If you weren’t teaching, what else would you be doing? I have research projects and ideas that will keep me busy for decades. If I weren’t teaching, I would be working on those. But I would miss teaching and sharing the things that I am learning with students.

What do you like most about UNF? UNF is a great place to be because our faculty are not only incredible teachers, but they also do such fascinating research and creative endeavors. It’s a wonderful academic family to be part of. I have also had the chance to work within the Administration and Finance division, which gave me a window into all the amazing (and often unsung) staff who work behind the scenes to make sure students and faculty have what we need to explore, study, teach and learn.

Describe your teaching style. I am pretty demanding and have high expectations for my students, and they know it. I push them to really stretch to develop their knowledge, skills and understanding. I find that if I set the bar high, they really reach intellectually and make significant gains. I also try to use humor to ease stress and make class times engaging.

Who has been the biggest role model in your life?
On a professional level, my undergraduate and graduate mentors are my biggest role models. As an undergraduate, I worked with Mary K. Sandford at the University of North Carolina at Greensboro. UNCG is a place very much like UNF, and I was Sandford’s TA for her Physical Anthropology course and worked in her lab. I learned human osteology from her and got my first opportunities to teach with her. As a graduate student, I worked with Jane Buikstra (then at the University of New Mexico). Buikstra originally coined the term “bioarchaeology” and she defined the field. I learned a great deal just being her research assistant and watching how she conducted her scholarship. These two role models had a transformational impact on me and my career, and I try to do the same for my students.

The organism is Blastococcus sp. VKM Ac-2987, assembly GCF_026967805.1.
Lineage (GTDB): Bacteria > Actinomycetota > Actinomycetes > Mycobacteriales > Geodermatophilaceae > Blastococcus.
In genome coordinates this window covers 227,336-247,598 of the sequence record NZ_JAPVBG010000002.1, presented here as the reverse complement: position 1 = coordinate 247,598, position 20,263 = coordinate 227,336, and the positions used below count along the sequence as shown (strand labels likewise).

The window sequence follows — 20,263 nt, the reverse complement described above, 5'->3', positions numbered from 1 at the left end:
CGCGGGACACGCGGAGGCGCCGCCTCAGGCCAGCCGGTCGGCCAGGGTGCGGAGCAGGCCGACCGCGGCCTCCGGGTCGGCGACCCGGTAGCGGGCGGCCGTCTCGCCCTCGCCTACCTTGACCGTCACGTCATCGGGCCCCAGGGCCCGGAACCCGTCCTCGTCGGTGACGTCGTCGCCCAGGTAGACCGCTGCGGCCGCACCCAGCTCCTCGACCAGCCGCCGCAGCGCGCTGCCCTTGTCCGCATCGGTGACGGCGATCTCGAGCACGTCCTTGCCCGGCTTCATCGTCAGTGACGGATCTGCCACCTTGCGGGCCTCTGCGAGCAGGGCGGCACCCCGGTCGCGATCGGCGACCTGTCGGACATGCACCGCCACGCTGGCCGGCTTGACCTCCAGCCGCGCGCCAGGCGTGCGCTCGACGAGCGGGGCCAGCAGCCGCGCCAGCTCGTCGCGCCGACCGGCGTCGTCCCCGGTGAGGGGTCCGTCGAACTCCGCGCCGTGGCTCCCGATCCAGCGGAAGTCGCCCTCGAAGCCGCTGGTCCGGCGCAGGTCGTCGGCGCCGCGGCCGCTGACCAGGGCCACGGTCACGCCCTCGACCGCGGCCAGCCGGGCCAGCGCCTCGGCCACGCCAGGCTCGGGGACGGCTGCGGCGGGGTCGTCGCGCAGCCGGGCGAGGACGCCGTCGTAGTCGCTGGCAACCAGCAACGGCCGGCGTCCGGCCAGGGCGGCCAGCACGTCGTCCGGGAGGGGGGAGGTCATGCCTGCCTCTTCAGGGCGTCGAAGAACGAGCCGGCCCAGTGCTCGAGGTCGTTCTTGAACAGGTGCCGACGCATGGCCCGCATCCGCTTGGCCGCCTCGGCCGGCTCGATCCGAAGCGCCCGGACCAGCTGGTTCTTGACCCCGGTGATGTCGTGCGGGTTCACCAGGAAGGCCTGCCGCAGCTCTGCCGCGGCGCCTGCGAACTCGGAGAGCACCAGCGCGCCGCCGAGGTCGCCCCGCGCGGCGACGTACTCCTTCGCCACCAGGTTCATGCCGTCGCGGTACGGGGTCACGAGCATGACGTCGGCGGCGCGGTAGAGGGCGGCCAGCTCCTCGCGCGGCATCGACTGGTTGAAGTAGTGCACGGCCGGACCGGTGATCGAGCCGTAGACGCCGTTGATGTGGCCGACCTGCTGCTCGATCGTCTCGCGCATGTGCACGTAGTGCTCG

What advice would you give a student who is about to graduate? First, congratulations on completing your degree. This accomplishment represents a tremendous amount of hard work and perseverance on your part. Take some time to celebrate what you have done. Second, never exaggerate what you know or what you can do. Don’t be afraid to say: “I don’t know how to do that … but I’m ready to work hard to learn.” Having your degree shows that you have learned how to learn. That’s important. Finally, recognize that your first job is just the first step on a road toward your career aspirations. It might not be your ideal job; that’s OK. Work hard, keep learning, build your skills and experience. Keep your eye on the life you would like to have in the future, and keep working toward it.

If you could witness any historical event, what would it be?
Since bioarchaeologists are always dealing with incomplete reconstructions of prehistoric funerals, I would love to go back and witness any of the thousands of burials that I have studied. To be able to actually see what happened 800 years or so ago and how the bereaved prepared and treated their dead would be amazing.